3. After the corn cob broth has been simmering for about 30 minutes, begin your risotto. Melt 1 tablespoon butter with olive oil in a large saute pan (with tall sides) over medium heat. Add onion, black pepper and remaining teaspoon Kosher salt. Cook until the onion is very fragrant and just beginning to brown, about 10 minutes. Reduce heat to low.
  4. Mince remaining two garlic cloves and add to the onion along with your diced pepper. Cook over very low heat for 15 minutes, stirring occasionally.
  5. Turn heat up to medium low. Add rice and cook for 2-3 minutes until it has absorbed any fat from the pan. It should look slightly puffed.
  6. Add the wine to deglaze the pan (aka get any browned onions off the bottom of the pan and into the risotto with all their yummy caramelization). Cook, stirring occasionally until the rice has absorbed all the wine.
  7. By now your broth should be nicely reduced to 4 cups of liquid. Remove the corn cobs with tongs. If you feel ambitious, run the back of a knife against the corn cob to get every yummy morsel of corn off the cob and into the broth. Toss the garlic gloves into the pan with the rice.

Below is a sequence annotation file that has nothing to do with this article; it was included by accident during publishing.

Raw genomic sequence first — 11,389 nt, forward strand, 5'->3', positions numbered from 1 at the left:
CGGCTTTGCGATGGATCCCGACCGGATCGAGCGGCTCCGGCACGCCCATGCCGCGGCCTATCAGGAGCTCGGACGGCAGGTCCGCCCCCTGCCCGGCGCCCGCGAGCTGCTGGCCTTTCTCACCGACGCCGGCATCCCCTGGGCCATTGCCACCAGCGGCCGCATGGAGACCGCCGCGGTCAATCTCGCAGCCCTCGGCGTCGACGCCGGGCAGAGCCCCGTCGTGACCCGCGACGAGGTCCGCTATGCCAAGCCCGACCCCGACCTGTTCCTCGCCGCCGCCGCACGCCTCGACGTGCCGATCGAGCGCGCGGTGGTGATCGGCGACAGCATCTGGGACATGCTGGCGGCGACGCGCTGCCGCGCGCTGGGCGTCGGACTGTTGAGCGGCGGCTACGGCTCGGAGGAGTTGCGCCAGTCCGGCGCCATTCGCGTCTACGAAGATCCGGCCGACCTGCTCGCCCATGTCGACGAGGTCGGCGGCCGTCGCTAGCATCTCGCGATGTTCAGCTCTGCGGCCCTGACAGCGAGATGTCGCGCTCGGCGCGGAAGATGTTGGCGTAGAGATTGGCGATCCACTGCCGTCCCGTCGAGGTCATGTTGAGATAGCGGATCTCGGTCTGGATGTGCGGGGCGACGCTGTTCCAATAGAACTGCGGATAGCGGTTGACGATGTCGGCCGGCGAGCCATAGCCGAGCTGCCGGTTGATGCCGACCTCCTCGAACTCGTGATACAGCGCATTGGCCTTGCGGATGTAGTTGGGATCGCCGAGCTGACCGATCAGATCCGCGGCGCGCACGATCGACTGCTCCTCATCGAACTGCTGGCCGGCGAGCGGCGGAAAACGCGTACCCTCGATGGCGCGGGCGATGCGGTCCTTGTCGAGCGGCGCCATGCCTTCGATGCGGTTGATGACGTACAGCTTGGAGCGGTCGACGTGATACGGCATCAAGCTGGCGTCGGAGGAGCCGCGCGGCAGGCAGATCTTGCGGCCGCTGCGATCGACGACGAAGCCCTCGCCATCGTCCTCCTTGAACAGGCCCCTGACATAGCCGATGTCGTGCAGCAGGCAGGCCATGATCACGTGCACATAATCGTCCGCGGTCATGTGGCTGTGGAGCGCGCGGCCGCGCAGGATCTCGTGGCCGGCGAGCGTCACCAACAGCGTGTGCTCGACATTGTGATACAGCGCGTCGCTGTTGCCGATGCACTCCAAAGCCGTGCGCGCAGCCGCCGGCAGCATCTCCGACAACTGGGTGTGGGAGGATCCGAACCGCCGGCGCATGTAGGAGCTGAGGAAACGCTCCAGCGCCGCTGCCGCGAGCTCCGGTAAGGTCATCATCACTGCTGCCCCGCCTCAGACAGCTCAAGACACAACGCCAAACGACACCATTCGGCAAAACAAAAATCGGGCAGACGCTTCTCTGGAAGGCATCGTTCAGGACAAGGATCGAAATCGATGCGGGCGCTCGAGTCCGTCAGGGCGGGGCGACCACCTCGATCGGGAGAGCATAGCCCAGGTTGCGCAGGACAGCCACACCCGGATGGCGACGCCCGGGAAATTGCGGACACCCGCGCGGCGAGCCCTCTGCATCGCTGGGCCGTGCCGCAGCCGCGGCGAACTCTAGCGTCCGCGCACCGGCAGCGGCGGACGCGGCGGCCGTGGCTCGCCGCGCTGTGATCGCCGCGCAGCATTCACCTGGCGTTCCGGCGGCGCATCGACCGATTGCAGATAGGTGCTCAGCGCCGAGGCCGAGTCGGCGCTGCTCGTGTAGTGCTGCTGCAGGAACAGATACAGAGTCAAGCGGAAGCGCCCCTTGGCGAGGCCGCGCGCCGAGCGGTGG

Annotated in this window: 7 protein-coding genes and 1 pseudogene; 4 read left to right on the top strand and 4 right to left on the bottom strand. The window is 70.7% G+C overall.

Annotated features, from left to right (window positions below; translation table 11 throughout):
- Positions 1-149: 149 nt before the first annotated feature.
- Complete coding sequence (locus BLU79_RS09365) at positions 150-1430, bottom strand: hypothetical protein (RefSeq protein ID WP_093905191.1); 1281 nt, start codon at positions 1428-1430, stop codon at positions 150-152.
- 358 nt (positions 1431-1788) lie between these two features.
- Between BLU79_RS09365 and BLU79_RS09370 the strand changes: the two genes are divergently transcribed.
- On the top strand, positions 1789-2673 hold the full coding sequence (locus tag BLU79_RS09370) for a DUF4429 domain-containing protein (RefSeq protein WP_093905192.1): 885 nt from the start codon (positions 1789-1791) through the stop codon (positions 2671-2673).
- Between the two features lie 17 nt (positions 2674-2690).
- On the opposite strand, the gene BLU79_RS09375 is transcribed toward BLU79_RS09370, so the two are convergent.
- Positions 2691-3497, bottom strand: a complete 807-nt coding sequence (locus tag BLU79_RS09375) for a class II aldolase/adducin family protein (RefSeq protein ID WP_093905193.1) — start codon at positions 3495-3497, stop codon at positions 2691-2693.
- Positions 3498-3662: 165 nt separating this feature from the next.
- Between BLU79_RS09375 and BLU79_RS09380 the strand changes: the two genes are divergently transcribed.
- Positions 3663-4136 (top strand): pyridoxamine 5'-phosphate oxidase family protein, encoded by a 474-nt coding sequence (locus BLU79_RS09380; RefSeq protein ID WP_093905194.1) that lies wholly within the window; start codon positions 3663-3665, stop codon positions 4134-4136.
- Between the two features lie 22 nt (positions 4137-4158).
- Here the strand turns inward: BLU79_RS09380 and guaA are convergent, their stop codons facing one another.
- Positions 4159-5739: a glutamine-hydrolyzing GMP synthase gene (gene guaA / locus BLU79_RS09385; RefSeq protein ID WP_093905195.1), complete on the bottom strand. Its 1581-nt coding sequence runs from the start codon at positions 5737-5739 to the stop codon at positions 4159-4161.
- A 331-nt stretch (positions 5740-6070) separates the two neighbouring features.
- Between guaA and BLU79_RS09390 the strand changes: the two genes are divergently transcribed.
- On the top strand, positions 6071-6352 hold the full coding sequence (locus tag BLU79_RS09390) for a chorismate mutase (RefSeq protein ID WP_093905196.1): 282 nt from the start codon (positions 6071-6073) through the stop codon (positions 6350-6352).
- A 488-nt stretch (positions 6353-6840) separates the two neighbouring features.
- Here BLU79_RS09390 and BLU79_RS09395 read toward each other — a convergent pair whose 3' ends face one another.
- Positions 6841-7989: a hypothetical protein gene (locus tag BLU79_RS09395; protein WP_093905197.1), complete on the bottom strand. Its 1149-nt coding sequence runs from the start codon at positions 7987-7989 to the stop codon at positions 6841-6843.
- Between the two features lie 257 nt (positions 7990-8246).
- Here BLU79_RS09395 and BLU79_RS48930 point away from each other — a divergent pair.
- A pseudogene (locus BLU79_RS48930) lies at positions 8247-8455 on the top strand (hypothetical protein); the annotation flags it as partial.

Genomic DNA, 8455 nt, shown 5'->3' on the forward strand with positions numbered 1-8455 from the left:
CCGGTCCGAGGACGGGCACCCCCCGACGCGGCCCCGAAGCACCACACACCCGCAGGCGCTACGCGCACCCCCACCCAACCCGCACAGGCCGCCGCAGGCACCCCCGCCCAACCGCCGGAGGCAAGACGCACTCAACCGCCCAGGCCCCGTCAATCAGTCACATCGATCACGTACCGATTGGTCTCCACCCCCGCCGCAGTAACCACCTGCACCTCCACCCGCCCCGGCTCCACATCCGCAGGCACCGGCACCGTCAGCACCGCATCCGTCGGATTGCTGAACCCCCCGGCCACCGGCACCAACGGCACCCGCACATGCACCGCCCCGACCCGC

8. Add three ladles of broth to the rice and stir. Let simmer gently, stirring occasionally until broth is absorbed by rice. Then add a couple more ladles of broth. Continue this process of adding broth, stirring occasionally and letting the rice absorb the broth until you’ve used all the broth and the rice is tender but not mushy. It should take about 20 minutes. (If you use up the broth before the rice is cooked enough to your likely just add a little more warm water).
  9. Remove pan from heat. Add reserved kernels, remaining three tablespoons butter and Parmesan cheese. Stir to combine then cover and let sit for five minutes.
  10. Serve warm with quartered cherry tomatoes and a sprinkle of salt.